Cold Fusion with Common Household Items
Our Governor has recently made some very public pronouncements on coming reform to education funding. At a meeting of the Mass Association of School Committees and a public rally on the Boston Common, he committed to reforming the process.
The folks over at Blue Mass Group have been paying attention:
Gov. Patrick’s gonna have to get new shirts, ’cause he’s got something big up his sleeve when it comes to education funding. It’s funny — when I was talking with Sen. Jehlen last week I mentioned that Patrick was making noises about a major shift in funding, presumably requiring more revenue. She shrugged — she had no more idea what he was actually proposing than anyone of us. So it’s still a tantalizing mystery … Perhaps we might see a tax hike with the money going to a dedicated education fund — a “lock box”, if you will.
That’s all well and good, but the problem of education funding is devilishly complex. A incremental difference in assumptions between the Governor’s budget and the House Ways and Means budget (in mind-numbing detail here), resulted in a day of debate and a $20 million difference in funding levels. If that’s what $20 million gets you, then imagine what broad-based reform of $4 billion+ in education aid will cause.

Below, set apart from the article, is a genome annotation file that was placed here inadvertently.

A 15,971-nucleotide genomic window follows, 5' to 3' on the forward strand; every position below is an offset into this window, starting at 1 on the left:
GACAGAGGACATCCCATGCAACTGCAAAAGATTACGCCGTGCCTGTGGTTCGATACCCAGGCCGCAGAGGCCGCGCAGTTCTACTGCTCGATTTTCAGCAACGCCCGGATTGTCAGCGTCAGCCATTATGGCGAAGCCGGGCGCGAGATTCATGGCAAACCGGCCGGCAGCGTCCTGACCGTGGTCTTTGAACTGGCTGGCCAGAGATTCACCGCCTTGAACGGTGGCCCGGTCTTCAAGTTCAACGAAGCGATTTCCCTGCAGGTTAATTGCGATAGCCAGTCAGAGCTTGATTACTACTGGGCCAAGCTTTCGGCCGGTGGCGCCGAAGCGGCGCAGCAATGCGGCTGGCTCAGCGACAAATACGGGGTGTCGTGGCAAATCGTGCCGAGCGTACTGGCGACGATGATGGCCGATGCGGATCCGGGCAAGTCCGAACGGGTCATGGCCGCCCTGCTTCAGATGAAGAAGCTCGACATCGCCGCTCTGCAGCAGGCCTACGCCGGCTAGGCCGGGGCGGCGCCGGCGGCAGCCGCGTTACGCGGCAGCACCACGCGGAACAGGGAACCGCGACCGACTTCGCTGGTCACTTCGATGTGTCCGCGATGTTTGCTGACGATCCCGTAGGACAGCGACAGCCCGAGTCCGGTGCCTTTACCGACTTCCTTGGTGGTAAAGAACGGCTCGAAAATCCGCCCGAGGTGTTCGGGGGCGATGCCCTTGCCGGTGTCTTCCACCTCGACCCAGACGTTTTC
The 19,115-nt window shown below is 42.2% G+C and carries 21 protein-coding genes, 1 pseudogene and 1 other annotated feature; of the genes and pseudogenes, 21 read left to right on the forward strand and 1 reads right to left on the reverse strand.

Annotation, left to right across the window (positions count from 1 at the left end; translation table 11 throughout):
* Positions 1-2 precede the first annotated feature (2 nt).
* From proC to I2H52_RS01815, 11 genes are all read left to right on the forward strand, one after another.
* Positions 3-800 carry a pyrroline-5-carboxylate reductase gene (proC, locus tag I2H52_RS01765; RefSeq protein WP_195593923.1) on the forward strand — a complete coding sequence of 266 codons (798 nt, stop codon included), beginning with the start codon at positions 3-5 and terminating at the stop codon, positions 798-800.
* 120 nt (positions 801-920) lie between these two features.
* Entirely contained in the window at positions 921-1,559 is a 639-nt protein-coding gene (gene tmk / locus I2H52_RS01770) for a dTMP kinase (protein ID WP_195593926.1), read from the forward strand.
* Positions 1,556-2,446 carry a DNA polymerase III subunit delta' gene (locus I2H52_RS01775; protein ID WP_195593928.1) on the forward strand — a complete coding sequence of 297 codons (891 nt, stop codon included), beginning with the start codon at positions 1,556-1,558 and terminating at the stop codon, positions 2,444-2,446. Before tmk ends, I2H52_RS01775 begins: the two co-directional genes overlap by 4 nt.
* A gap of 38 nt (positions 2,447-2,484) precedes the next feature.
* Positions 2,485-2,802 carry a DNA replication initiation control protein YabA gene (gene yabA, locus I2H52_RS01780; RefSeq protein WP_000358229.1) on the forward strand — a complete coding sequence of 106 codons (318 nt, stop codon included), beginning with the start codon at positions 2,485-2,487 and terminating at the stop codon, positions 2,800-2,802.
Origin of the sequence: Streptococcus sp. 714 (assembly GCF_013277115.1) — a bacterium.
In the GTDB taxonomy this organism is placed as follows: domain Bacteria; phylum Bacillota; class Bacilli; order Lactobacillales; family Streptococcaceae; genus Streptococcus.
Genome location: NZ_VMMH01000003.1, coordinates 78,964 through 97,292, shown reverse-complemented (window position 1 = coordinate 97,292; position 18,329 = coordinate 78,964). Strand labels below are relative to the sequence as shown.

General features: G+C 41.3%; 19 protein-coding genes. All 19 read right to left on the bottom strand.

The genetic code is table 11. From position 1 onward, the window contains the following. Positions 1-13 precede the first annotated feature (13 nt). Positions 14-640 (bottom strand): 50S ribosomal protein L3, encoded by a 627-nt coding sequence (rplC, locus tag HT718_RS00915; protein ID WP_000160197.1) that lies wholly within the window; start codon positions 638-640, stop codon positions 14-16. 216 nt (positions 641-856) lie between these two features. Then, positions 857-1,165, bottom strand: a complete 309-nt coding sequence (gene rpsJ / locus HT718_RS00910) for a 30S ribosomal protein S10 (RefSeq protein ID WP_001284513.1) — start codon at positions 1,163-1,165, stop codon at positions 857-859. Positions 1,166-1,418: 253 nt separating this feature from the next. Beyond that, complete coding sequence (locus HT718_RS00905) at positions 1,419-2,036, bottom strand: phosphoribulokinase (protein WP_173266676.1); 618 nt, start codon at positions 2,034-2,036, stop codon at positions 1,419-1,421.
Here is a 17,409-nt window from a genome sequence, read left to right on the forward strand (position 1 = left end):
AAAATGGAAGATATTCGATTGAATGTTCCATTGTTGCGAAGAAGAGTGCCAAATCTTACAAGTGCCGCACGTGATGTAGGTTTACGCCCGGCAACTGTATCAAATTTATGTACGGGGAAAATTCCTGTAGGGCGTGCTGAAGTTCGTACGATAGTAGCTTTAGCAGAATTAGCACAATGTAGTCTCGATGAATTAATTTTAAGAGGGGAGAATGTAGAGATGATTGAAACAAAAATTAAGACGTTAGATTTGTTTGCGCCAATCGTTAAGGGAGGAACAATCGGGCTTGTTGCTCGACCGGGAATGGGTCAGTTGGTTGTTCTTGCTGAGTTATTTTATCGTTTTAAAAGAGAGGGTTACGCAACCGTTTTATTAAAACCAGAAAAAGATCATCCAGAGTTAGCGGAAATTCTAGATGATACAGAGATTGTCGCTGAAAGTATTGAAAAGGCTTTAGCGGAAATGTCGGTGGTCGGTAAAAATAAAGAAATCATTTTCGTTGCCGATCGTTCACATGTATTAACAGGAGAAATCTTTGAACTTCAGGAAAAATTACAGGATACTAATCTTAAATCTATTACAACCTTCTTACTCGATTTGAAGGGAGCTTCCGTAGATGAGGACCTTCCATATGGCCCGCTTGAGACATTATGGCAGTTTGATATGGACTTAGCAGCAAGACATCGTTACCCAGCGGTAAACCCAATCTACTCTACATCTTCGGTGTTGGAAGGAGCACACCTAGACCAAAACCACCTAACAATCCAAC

And it’s not entirely clear who is doing the deep thinking here. The Senator Jehlen reference above suggests it’s not the Senate. The foodfight over $20m suggests it’s not the House. And the leader of the Governor’s education task force, Paul Reville, does not seem to have the answer either:
None of [the Governor’s education task force’s brainstorming on education finance] coalesced around a particular set of arrangements or proposals, nor did the governor or the governor’s staff submit to us anything that indicated the direction [the Governor would like to go in]
So, we’ve got an interesting confluence of events — the Governor has repeatedly pegged himself to the ambitious task of solving this problem and none of the other players seem to have a clue where he’s headed. We offer our best wishes for his success in this endeavor. If he can fix what some many others have failed to do, he’ll have accomplished an amazing feat. We’ll be watching with great curiosity.